Working Title -- Comparison Kills, Don't Waste Your Pie

Working Title -- Comparison Kills, Don't Waste Your Pie

Theodore Roosevelt once said “Comparison is the thief of joy.” Mark Twain said comparison was the death of joy. Like literal killjoy. But I now say “Comparison is the thief of joy... and logic.” (And the next time I'm tempted to do it, I'll think of pumpkin pie. This will make sense later.)


Here’s the rub.

Comparison only feels great when you’re craving inspiration/motivation, #winning, or simply gloating. Otherwise, comparison feels like a burning, pit of emptiness in your chest. (Social media makes it effortless to experience both versions without leaving your couch. Yay.) Comparison, in the way Roosevelt meant it, rarely results in bountiful gratitude and selfless praise for your fellow man. It usually results in relentless thought, nit-picking, self-resentment, and intermittent life crises to the rhythm of a mental speaker blaring EMERGENCY. YOU'RE FAILING. I REPEAT, YOU'RE FAILING. THIS IS NOT A TEST.


Even wild animals experience social comparison– although with less wallowing-induced Netflix binges, I’m sure. You and I are not immune to social comparison and have experienced a zero-sum mentality that suggests a gain for one side requires a loss from another. We also know that hearing the phrase “Someone has it worse/better than you” is just as helpful as telling an angry person to “relax” in the heat of the moment. (It's not.) These kinds of phrases only exacerbate the problem and presume that our reality isn't valid by itself.


Social Comparison follows the logic that because someone else possesses something that we feel we deserve, our own character flaws, lack of drive, and/or incompetence are ‘undeniable’ proof of the fact that we don't currently possess it. This logic inaccurately assumes that you and the person you are comparing yourself with have shared identical opportunity in capability, time, and space. But notice the human element needed here.


We don’t go around comparing our hips with trees. You may know the definition of ‘Serendipity', but you don’t beat yourself up for not knowing its etymology as well as Wikipedia. Your personal successes aren’t eternally overshadowed by the fact that you weren’t the first man on the moon and your failures aren't lessened by the fact you weren't steering the Titanic the night Rose let Jack die (after she explicitly said...).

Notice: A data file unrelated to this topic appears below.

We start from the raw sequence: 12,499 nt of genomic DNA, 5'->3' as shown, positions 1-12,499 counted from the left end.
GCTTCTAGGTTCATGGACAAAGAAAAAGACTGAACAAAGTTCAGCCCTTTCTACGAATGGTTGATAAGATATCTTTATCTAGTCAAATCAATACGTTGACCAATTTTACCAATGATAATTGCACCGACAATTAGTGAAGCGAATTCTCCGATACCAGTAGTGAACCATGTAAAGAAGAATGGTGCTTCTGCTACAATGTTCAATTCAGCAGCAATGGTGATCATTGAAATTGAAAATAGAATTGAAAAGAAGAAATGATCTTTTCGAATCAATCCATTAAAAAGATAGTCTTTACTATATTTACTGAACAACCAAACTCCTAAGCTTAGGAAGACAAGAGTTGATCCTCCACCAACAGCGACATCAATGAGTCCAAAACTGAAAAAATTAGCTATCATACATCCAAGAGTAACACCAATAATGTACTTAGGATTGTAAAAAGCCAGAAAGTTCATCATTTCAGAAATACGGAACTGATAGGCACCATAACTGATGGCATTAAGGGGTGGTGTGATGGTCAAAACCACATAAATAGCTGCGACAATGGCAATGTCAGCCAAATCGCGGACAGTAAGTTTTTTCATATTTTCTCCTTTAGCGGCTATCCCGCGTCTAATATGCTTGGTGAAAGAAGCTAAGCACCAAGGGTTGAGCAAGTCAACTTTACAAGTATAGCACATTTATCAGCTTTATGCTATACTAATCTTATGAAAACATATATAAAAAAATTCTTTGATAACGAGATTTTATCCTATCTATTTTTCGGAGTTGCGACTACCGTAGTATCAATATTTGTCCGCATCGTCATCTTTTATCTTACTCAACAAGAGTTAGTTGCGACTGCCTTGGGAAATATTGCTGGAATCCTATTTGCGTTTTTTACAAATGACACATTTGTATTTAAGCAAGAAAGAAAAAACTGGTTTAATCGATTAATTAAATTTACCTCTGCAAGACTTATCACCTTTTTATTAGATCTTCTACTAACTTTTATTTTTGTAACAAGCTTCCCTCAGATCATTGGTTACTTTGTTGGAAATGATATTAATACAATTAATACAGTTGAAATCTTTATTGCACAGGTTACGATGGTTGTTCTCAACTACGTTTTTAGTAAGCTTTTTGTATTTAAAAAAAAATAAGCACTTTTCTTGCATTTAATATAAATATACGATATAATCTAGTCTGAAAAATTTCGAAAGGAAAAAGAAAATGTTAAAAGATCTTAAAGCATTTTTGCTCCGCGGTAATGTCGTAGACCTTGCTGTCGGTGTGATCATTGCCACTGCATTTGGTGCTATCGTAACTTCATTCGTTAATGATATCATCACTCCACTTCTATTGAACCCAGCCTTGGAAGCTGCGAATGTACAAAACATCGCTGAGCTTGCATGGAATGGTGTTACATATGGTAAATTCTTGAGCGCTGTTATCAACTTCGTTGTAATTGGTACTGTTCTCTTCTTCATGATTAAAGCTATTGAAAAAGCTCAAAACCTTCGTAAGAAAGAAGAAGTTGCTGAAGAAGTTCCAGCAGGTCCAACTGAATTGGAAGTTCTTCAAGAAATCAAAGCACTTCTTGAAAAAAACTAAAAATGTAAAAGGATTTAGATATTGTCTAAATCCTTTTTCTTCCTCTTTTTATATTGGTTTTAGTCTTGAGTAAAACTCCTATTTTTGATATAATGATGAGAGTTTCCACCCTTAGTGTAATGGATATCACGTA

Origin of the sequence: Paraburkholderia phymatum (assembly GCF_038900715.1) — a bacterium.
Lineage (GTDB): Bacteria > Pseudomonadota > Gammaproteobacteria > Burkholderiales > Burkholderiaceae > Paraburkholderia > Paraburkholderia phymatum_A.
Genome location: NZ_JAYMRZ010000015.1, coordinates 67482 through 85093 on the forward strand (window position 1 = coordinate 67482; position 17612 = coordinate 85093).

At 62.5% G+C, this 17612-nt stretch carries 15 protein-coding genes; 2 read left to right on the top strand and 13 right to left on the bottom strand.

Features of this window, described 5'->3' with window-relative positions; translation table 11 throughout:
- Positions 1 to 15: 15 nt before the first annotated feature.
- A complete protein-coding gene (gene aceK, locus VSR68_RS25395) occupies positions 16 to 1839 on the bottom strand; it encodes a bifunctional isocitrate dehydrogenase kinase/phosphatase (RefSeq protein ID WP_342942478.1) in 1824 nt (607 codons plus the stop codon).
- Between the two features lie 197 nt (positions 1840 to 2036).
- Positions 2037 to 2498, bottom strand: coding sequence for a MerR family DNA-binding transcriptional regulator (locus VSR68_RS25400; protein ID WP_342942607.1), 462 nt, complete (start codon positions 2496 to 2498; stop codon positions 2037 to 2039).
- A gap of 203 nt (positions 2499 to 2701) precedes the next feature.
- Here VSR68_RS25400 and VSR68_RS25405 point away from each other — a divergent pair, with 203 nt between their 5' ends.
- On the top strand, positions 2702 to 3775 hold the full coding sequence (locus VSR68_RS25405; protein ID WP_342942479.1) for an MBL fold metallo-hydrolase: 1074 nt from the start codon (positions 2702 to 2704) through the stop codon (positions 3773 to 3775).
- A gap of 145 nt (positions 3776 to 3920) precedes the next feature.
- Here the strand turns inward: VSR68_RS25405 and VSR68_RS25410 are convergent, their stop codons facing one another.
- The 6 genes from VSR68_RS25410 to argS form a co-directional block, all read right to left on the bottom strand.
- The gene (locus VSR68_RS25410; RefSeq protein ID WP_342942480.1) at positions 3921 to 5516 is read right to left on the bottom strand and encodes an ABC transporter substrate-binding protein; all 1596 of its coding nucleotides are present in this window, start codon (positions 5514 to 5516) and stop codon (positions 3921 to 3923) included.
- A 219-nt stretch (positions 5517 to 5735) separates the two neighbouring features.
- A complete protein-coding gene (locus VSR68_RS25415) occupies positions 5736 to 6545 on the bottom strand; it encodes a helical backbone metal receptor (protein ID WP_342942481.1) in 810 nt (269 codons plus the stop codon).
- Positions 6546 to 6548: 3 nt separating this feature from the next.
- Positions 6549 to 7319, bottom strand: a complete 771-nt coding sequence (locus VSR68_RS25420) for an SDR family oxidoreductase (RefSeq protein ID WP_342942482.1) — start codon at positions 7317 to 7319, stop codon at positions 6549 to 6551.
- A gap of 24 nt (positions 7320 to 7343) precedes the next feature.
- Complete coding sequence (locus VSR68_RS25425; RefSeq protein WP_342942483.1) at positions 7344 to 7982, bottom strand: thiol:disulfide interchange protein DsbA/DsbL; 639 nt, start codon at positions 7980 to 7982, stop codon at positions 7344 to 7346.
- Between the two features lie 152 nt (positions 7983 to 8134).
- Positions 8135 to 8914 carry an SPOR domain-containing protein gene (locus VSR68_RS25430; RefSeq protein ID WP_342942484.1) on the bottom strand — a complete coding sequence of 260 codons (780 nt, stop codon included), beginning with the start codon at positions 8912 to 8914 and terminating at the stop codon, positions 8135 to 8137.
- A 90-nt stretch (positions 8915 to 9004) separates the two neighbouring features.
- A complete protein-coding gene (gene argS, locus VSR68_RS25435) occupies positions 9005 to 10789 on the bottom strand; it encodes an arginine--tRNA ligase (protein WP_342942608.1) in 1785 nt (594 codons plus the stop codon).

Yet it’s so much easier to compare ourselves with those a little more human, a little closer in age, looking a little more like us. Heck, we even compare ourselves to other versions of ourselves -- both real and imagined. In this way we devilishly give ourselves 'no excuse' for falling short. We try to get as close to the capability, time, and space criteria as we can before going to town on ourselves for not measuring up.

Very much like worrying, social comparison may be easy, even instinctual, but it’s completely illogical. Not in the way we measure, but in the fact we measure at all. It's not about settling. Call me crazy, but I think it’s totally possible to set goals for life/love/whatever, achieve them (or not), and not negatively – or positively – compare yourself to anyone else.


[Alternatively]

Call me crazy, but I think it’s totally possible to want pumpkin pie. wing a recipe, try it out, and move on. It should not be thrown out (or cruelly demolished) because it doesn’t look exactly like the original Pinterest image or lack the same texture you’ve imagined the baker had in theirs. Comparing your pie to another will steal your joy, and undermine your logic. Comparing your pie with someone else’s only feels good when you're seeking to improve, high on life, or actually shoving said pie into someone’s face. Relationships should not be lost over pie.

Call me delusional, but I think it’s totally possible to live a life knowing that there are all types of pies, and just because pumpkin pie is popular now doesn’t mean it’s the only pie out there. Know that some people are born with top-secret award winning recipes (even ghost-chefs) and others wouldn’t eat pumpkin pie if you paid them. Know that some day you’ll only have half a jar of peach marmalade and will have to make do.

And if you've set out to master the almighty pumpkin pie, I encourage you to pursue it. Do it up. Don't settle.

The truth is, I think your pie will simultaneously always be worse, identical to, and way better than a billion other pies at any given time. And of course none of that will ever matter because at the end of the day, the only one to make and eat your pie is you and the people you love enough to let bum a slice.

 

“How much time he gains who does not look to see what his neighbor says or does or thinks, but only at what he does himself, to make it just and holy.”
― Marcus Aurelius, Meditations

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